This week a student in our morning class, "M", made a banner for the bulletin board where students have been pinning the observational drawings they make at the "look closely" table. I am happy to scribe ideas and often write down entire conversations I hear during group discussions or "play and learn" time, but there are many times when I encourage students of all writing ability levels to "give it a go". Labelling drawings is often one of the first ways students start writing new words in our class. Creating a place for us to share those labelled drawings provides motivation to some students who would often only draw or paint, so I try to save spaces in our room for such writing. Here is what our "looking closely" board looks like today:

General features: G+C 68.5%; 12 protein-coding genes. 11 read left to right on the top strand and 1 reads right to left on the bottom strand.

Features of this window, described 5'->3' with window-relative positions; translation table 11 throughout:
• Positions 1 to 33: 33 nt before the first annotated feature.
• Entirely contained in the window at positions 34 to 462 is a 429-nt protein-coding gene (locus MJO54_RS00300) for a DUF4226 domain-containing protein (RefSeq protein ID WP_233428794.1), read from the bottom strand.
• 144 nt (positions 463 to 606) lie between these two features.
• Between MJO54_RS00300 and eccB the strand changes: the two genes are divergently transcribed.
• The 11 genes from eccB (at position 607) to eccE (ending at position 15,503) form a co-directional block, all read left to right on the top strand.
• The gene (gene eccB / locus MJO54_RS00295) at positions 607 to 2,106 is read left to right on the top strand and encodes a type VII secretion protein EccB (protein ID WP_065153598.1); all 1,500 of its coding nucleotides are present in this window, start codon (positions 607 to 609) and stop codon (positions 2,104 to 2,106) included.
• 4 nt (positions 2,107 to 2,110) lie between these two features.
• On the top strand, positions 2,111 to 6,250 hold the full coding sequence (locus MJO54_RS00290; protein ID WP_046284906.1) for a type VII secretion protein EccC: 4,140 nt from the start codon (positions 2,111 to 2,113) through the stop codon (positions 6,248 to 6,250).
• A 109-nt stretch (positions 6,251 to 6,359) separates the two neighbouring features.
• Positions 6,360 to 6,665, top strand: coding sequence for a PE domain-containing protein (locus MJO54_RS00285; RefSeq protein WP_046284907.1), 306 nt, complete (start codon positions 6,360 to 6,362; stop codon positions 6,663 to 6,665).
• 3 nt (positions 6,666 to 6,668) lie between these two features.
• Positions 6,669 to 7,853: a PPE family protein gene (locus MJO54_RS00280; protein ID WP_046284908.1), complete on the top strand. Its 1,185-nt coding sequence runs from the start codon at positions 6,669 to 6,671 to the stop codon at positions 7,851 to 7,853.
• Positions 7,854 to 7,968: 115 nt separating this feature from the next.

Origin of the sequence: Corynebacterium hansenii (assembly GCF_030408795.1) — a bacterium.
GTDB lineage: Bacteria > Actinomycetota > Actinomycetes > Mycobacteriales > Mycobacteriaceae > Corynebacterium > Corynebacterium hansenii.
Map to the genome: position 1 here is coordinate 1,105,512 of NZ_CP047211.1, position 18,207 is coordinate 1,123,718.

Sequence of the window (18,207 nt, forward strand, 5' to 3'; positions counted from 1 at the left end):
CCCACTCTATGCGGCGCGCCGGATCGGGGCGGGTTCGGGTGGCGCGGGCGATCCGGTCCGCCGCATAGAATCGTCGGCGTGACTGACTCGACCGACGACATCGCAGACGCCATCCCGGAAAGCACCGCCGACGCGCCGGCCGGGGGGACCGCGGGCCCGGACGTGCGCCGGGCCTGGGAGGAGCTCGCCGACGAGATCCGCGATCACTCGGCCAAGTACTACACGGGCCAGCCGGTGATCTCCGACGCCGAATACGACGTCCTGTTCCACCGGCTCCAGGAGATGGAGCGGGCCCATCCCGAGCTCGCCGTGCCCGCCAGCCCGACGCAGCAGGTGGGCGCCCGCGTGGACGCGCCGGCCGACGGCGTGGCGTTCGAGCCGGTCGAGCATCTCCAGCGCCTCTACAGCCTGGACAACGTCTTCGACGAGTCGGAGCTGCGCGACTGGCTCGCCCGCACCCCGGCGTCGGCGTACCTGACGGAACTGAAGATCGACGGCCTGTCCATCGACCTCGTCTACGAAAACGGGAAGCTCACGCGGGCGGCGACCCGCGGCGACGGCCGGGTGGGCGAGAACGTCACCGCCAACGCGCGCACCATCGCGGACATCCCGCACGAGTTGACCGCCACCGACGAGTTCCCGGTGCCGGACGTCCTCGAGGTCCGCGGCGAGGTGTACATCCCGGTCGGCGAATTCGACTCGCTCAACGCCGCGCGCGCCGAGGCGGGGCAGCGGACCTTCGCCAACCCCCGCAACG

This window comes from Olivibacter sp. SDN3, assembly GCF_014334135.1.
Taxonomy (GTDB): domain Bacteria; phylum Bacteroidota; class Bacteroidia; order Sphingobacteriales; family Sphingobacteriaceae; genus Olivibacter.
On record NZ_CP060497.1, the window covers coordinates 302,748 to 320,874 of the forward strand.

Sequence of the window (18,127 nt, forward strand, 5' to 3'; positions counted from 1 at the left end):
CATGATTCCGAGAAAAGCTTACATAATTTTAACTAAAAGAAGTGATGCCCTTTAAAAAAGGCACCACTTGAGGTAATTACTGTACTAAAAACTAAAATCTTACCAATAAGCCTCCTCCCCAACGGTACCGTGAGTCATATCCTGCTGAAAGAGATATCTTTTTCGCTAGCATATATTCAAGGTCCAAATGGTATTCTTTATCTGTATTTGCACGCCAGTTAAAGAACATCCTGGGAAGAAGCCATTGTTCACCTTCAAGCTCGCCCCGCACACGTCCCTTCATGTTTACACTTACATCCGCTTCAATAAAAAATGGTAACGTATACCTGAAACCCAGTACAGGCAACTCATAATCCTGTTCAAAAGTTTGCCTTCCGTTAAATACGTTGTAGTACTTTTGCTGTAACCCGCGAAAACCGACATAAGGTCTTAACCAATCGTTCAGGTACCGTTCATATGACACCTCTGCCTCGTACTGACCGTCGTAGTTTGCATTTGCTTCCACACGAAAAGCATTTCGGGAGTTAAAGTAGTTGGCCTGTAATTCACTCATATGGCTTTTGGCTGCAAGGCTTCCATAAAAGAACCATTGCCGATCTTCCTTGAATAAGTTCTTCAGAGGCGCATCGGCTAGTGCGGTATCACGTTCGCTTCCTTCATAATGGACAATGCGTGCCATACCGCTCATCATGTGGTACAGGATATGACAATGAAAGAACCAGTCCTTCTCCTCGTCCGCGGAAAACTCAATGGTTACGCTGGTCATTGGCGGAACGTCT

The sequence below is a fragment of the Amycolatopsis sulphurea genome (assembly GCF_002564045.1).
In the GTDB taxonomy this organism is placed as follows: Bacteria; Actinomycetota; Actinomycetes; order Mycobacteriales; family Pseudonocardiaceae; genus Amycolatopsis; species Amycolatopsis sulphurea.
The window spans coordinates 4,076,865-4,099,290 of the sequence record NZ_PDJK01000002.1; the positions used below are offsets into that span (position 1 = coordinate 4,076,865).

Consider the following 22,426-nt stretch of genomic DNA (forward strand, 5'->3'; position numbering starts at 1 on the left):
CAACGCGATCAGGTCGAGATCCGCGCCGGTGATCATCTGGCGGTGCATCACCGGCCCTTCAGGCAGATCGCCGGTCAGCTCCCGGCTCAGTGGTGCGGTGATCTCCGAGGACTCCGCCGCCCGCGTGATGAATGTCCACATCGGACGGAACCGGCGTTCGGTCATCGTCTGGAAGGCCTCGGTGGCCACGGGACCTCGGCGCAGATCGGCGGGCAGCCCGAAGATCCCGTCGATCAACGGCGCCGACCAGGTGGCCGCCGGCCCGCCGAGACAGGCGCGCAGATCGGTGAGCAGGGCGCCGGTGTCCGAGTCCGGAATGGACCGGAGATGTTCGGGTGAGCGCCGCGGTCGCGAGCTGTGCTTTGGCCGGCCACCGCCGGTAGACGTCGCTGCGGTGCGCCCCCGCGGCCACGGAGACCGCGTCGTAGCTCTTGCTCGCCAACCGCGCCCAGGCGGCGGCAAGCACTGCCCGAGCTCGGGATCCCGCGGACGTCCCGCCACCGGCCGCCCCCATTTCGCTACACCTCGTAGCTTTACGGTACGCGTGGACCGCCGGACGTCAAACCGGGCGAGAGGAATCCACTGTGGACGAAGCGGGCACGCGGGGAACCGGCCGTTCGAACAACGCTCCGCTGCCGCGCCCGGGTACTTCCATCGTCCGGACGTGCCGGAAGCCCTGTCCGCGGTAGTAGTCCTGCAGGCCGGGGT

In our class we have been using the term "look closely" since September, applying the idea of slowing down and inspecting details in objects around us to all manner of flora and fauna, and other objects in our environment as well. In the three months since school began we've seen such great changes in weather and this in our surroundings. September began hot, and our days began with outdoor welcome circles spent sitting on the grass with dragonflies flying overhead. October brought cooler days, changing colours, and ripening fruit and nuts falling all around us in Thornwood plentiful trees and the wonderful long grass of the "no-mow zone". November brought us bare branches, leaf piles, and frosty mornings. Always something interesting to explore outside, almost always something interesting brought inside with us to further explore at our various nature centres. Students know that observation is a valuable tool, and as such they are always bringing something interesting to school: leaves found on their lawn, ladybugs or other insects found while crossing through the "no-mow zone", everyone's favourite: snails. I love that my students know I am the sort of adult that will treasure these items they bring, and that everything we "look closely" at has something to teach us or some wonder in it. Here are some moments spent looking, studying, wondering about the things around us: